Dr Y.V.Reddy, governor of RBI in his inaugural address at a conference on advances in open economy macroeconomics held on 19 March in Mumbai said "If the domestic inflation rate of an economy, however low it may be, is higher than the average inflation rate of its trading partners, it puts pressure on exchange rate. In this context, the question of simultaneous balance of internal and external sector becomes a major issue if flexibilities in the economy are less than adequate. The conduct of monetary policy inevitably involves a careful judgment on relative weights assigned to domestic and global factors and conduct reassessment and rebalancing of these in response to evolving circumstances." We must note here that India's inflation is more than double compared to our primary trading partners ( U.S.A and U.K). Commensurate with this our central bank should keep itself away from the exchange rate market. On the longer run the market forces will automatically take care of exchange rate once the inflation difference between trading partners reaches manageable levels and movement of funds across seas stabilizes.
It's worthwhile to note here that the export earnings of India contribute to about 13 to 15% of GDP. The monetary authorities should not hurry up and express great apprehensions over appreciating rupee.
One needs to acknowledge and appreciate the row of measures taken by RBI in its monetary policies and our government in its supply side and fiscal policies. As the gestation period of these policies are long, the RBI needs to wait till these bears fruition before it again contemplates about buying dollars.
At the moment its better that RBI keeps itself away from the exchange rate market and allows the market forces to operate. On the other hand Fiscal and monetary authorities can take a few steps to help market forces stabilize exchange rates.
1) Ban the dreaded Participatory notes (PNs). As suggested by Tarapore II, foreign institutional investors (FIIs) should be prohibited from investing fresh money raised through PNs. Existing PN holders should be provided an exit route and phased out completely within one year. This will have dual advantage-a) Huge quantities of illegal foreign currency is stopped from entering India thereby reducing the supply of dollars and b)Prevents non SEBI registered Indian brokers from hoarding illegal cash.
2) A cap on external commercial borrowings will do a lot of good. Last week the government did introduce such a measure. It is a good sign. But these measures should be made more strict.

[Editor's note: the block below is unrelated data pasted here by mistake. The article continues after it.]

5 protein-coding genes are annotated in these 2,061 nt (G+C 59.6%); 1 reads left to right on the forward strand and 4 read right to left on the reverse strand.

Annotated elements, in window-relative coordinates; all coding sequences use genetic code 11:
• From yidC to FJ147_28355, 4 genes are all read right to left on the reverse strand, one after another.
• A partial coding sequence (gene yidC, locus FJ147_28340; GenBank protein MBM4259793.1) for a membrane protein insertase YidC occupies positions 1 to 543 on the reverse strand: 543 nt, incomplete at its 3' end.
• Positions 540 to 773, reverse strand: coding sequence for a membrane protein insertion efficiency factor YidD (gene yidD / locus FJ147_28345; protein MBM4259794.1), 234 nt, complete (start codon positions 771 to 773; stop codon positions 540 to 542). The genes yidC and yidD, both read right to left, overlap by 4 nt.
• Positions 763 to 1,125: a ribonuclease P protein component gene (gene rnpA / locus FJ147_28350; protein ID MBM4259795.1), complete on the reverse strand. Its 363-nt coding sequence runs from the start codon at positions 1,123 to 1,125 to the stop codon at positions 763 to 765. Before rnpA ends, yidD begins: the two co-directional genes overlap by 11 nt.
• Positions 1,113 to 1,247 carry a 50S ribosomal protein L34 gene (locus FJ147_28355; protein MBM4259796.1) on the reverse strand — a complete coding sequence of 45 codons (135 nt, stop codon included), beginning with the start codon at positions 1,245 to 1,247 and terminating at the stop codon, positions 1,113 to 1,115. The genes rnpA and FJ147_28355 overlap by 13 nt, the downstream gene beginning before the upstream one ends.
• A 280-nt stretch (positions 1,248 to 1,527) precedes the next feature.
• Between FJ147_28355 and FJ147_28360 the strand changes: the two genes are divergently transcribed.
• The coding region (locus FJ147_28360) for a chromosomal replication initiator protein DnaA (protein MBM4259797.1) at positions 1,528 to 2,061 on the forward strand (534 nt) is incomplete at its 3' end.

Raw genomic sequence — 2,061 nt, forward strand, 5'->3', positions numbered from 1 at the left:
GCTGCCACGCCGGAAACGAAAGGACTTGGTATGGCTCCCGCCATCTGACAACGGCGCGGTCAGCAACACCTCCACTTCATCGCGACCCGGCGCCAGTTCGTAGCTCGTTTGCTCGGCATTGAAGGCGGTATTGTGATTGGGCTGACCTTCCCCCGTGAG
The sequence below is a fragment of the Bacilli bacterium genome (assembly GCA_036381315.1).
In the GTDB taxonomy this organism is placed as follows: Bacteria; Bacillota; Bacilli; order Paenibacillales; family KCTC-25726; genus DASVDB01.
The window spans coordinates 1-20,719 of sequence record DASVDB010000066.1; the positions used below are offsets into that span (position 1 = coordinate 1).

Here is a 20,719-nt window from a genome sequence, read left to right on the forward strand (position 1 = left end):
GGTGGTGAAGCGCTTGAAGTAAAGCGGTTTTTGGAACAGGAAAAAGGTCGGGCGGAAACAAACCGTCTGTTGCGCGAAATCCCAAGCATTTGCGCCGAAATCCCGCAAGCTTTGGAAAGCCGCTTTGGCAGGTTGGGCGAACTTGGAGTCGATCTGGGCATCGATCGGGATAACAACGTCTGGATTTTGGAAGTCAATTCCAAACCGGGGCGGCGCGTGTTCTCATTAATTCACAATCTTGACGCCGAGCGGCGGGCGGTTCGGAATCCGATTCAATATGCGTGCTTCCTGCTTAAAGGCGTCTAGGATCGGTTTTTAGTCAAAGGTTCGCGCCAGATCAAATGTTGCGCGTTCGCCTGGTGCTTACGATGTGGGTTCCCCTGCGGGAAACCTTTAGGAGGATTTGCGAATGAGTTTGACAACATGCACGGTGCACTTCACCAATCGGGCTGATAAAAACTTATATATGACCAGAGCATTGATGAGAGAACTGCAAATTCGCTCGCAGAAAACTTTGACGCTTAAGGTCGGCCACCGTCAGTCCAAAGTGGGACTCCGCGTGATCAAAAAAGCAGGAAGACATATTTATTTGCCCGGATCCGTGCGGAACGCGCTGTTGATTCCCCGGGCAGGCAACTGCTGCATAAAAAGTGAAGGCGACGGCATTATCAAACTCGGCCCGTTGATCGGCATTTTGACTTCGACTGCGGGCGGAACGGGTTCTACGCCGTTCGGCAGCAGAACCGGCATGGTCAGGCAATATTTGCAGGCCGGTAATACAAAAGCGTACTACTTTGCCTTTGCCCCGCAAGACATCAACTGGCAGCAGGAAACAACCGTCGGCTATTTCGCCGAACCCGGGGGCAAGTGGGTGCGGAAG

Current account deficit:
Certainly, there will be a heavy impact of a stronger rupee on our current account deficits. A weaker rupee can certainly cover up large deficits while a stronger rupee earns less rupee value for our exports.
RBI predicts a current account deficit of around $10 billion for 2007-08. In 2006-07, The CAD was not much lower at $9.6 billion. This rosy picture is due to net increase in invisible receipts almost equal to the growth of trade deficit. Merchandise trade deficit is only widening despite robust growth in the manufacturing sector and yet the current account deficits are balanced by net invisibles, foreign institutional investments and foreign direct investments.
According to securities and exchange board of India (SEBI), Aggregate investment by FIIs up to mid July in 2007-08 was to the tune of $8.45 billion considerably (more than 200%) higher than $2.8 billion a year ago.
It is however true that portfolio investment is not sustainable on a longer run. They are volatile. These investments can reverse as easily as they come even amidst strong macroeconomic fundamentals.
But certainly they can act as an immediate solution. As the rupee is appreciating and inflation yet to sustain, there would be more dollar inflows due to weaker dollar in terms of portfolio investments(The value of stocks growing higher in terms of rupees meaning more dollar value of the stock) which will cover the deficits caused by stronger rupee in our exports. On the flip side the very same investment can again cause appreciation of rupee. While this is true, the phenomenon can be controlled over the course of time.
The finance authorities can think of diversifying these investments into manufacturing sector. Our Current account on BOP is largely balanced by heavy foreign institutional investment. This is not a very encouraging situation. The very fact that huge merchandise trade deficits are balanced by net invisibles and FIIs mean that India is acting as a bank to foreign funds. There is growth of 200% in FIIs year on year compared to 9% growth in GDP.
So what is the solution? These heavy investments must be diversified. A window must be channelised to productively use this money(Our forex kitty is more than $200 billion). Investment of this money in interest bearing assets outside India as well as in India will at the same time a) prevent appreciation of rupee by reduced supply of dollars in India b) provide much needed funds for infrastructure development (Estimated to the tune of $320 billion in the XI plan) c) Reduce the growing deficit in merchandise trade deficit by easing the infrastructure bottle neck over a course of time.
A few monetary economists have expressed apprehensions over this issue. They are skeptical about the idea and bothered about the volatility of such funds. A risk however cannot be ruled out, but even if a few investors choose to withdraw their deposits, fresh investment into India is bound to continue for at least the foreseeable future (till 15-20 years). International rating agencies like Goldman Sacks and S& P have given Investment grade to India. In the wake of such macro economic fundamentals, investments into India are likely to continue into the foreseeable future.
To conclude, RBI and other fiscal and monetary authorities must move away from traditional instruments, come out of vicious circle of Sterilization-Capital inflows-sterilizations and creatively use the inflowing capital as real capital to fuel the growth of Emerging and enlightened India.